The audience of the Chautauqua Symphony Orchestra tends to form long-lasting loyalties to certain soloists, according to Music Director Rossen Milanov. Popular faces at Chautauqua Institution include Alexander Gavrylyuk and Augustin Hadelich — and perhaps in coming years, clarinetist David Krakauer.
“David is incredible. He has the potential to be a returning favorite at Chautauqua in the way that (Gavrylyuk and Hadelich) are,” Milanov said.
Krakauer will join Milanov and the CSO at 8:15 p.m. on Tuesday, July 10, in the Amphitheater for “An Evening of Klezmer.” It will also be an evening of mutual admiration: Krakauer feels as strongly about Milanov as Milanov feels about him.
“He’s an astonishingly amazing conductor. I just love working with him,” Krakauer said. “His version of the Liszt Hungarian Rhapsody — he just does so many delicious things with the rubato and the timing. It’s really incredible.”
Liszt’s Hungarian Rhapsody No. 2, which will close the program, and Johann Strauss II’s Csárdás, which will open it, are the only two pieces that will feature the orchestra without Krakauer. The pieces are suited to the klezmer theme in that both are orchestral settings of traditional Hungarian folk dances that were popular among Eastern European Jews.
Krakauer will join the orchestra for four pieces. Two are recently composed works that incorporate the klezmer tradition, and two are traditional klezmer tunes that he has arranged for orchestra and solo clarinet.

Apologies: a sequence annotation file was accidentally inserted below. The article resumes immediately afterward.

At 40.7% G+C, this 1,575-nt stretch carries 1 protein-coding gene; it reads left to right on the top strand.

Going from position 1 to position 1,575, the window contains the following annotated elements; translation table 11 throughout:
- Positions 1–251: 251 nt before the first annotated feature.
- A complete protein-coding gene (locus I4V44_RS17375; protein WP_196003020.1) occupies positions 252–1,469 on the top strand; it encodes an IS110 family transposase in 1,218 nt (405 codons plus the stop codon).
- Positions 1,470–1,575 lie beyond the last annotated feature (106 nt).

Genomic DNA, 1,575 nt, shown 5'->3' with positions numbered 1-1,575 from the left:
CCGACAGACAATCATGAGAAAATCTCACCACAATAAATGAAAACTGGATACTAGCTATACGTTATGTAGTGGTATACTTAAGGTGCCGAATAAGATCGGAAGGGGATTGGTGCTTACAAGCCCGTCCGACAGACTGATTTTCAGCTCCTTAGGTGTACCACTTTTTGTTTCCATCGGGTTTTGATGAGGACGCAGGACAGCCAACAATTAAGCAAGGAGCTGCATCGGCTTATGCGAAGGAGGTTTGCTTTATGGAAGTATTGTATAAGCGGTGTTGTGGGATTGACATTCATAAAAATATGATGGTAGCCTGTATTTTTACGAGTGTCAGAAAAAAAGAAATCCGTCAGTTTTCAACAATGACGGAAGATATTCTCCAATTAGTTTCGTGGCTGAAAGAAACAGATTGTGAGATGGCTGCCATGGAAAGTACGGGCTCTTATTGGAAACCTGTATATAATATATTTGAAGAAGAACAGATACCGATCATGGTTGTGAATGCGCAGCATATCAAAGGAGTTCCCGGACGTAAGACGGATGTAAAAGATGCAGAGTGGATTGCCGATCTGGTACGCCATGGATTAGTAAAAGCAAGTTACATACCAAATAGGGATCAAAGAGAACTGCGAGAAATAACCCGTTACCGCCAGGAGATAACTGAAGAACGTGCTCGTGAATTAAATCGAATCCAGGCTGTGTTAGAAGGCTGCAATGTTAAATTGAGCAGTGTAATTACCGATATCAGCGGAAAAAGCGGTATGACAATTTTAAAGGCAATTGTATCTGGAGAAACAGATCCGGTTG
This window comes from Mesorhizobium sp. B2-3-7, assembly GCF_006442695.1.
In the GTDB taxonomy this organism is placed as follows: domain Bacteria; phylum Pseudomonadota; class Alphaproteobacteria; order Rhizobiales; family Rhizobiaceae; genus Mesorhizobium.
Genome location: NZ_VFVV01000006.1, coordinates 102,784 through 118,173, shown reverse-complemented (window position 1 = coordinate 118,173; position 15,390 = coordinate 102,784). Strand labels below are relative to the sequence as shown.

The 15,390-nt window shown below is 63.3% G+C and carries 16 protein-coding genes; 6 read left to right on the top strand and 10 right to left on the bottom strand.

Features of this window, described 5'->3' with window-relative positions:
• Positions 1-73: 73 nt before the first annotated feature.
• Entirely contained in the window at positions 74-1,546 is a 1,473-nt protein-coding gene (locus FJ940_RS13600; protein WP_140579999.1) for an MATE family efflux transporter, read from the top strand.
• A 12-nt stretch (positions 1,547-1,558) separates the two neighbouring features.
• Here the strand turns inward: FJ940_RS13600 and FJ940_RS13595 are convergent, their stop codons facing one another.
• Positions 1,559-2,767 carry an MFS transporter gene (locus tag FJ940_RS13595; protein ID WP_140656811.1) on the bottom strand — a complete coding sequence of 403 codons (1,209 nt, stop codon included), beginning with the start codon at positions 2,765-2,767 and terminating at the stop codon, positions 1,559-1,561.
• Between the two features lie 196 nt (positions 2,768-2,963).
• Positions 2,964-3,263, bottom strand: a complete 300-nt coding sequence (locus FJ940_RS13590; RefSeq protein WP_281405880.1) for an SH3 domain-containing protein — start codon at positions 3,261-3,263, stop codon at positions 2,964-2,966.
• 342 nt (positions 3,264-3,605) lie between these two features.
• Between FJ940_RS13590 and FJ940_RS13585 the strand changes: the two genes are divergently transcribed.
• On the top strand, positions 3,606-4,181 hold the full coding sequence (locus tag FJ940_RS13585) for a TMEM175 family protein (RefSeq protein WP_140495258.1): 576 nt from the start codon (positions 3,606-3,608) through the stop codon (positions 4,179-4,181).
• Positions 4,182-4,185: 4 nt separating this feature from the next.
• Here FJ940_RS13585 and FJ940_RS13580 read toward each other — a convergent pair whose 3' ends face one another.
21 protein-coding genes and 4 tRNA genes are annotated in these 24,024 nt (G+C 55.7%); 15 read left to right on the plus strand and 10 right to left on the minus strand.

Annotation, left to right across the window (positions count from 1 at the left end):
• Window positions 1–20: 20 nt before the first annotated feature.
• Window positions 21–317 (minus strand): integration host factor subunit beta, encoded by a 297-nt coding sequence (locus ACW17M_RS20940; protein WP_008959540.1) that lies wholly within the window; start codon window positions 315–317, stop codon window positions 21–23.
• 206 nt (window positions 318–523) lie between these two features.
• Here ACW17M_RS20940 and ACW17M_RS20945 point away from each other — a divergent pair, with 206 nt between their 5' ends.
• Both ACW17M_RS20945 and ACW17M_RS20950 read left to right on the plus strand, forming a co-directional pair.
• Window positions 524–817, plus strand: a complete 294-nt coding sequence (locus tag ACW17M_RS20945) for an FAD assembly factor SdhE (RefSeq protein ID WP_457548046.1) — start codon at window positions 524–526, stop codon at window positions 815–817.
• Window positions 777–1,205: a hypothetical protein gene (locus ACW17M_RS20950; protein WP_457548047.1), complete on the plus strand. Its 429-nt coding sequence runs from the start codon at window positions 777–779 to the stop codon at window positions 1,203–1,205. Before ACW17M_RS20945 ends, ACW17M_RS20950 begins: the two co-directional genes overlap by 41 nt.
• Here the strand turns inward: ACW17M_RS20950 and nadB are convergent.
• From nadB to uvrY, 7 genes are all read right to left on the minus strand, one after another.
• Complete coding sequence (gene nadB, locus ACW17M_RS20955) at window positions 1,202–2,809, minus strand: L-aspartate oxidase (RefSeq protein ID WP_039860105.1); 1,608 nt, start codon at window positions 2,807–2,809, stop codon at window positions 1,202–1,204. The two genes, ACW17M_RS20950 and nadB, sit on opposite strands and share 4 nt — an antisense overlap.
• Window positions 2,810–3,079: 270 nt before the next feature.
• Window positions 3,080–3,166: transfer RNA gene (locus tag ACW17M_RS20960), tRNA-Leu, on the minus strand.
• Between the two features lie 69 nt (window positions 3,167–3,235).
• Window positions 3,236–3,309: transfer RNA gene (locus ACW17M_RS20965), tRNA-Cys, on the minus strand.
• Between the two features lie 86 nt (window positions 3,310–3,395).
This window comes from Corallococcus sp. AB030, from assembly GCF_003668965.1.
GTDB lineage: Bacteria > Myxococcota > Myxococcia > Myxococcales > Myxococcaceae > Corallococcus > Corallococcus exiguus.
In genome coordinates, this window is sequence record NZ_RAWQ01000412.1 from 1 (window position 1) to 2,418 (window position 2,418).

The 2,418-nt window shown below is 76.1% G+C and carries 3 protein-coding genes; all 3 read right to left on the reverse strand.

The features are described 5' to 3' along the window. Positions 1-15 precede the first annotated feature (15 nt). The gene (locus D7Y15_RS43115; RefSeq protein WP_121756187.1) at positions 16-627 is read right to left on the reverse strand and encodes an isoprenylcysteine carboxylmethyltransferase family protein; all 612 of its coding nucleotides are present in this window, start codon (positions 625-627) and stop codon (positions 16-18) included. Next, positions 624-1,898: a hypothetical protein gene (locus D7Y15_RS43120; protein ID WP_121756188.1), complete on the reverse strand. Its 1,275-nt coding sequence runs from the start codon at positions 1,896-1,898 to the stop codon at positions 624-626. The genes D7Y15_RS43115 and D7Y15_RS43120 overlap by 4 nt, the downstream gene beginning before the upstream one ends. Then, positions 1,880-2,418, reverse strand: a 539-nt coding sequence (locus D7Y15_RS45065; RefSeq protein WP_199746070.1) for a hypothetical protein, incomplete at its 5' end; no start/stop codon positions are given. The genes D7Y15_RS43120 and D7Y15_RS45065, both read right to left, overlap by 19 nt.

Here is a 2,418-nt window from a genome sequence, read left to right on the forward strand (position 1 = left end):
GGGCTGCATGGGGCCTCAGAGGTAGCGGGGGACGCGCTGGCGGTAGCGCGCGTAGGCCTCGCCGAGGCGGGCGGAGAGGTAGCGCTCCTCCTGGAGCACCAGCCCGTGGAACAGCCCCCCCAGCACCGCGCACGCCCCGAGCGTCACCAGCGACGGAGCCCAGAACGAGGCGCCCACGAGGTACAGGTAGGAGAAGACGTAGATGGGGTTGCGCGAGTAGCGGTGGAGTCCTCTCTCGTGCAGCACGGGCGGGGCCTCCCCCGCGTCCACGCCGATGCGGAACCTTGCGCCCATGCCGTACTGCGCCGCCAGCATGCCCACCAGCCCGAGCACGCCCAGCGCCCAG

Krakauer’s involvement with klezmer didn’t start immediately in his musical career. He grew up studying classical and jazz music, and throughout his 20s performed as a freelance clarinetist with prestigious groups like the Aspen Wind Quintet and the Marlboro Music Festival.
Then, in the early ’80s, amid the fall of the Soviet Union and the opening up of Eastern Europe, Krakauer began playing klezmer as a way to explore his own cultural heritage.
“I’ve taken a big Jewish journey,” Krakauer said. “I call it a Jewish journey because I happen to be Jewish, and I was learning a lot about my own cultural heritage, things that were sort of buried under the blanket of assimilation. Learning about myself, my culture and my family — and just meeting people and visiting places — it’s been really amazing.”
Krakauer began his involvement with klezmer while living in New York City, where he joined the group The Klezmatics and began what would become a long-term collaborative relationship with avant-garde jazz composer John Zorn.
While with The Klezmatics, Krakauer recorded two albums — Rhythm + Jews and Jews with Horns — and toured Europe, playing for audiences more than aware of the historical context surrounding Judaism in 20th-century Europe.
“From the minute I began to play klezmer music in Europe, (it’s) been seen as a statement about multiculturalism and about openness,” Krakauer said. “I feel really proud that this music represents something about tolerance and about social justice.”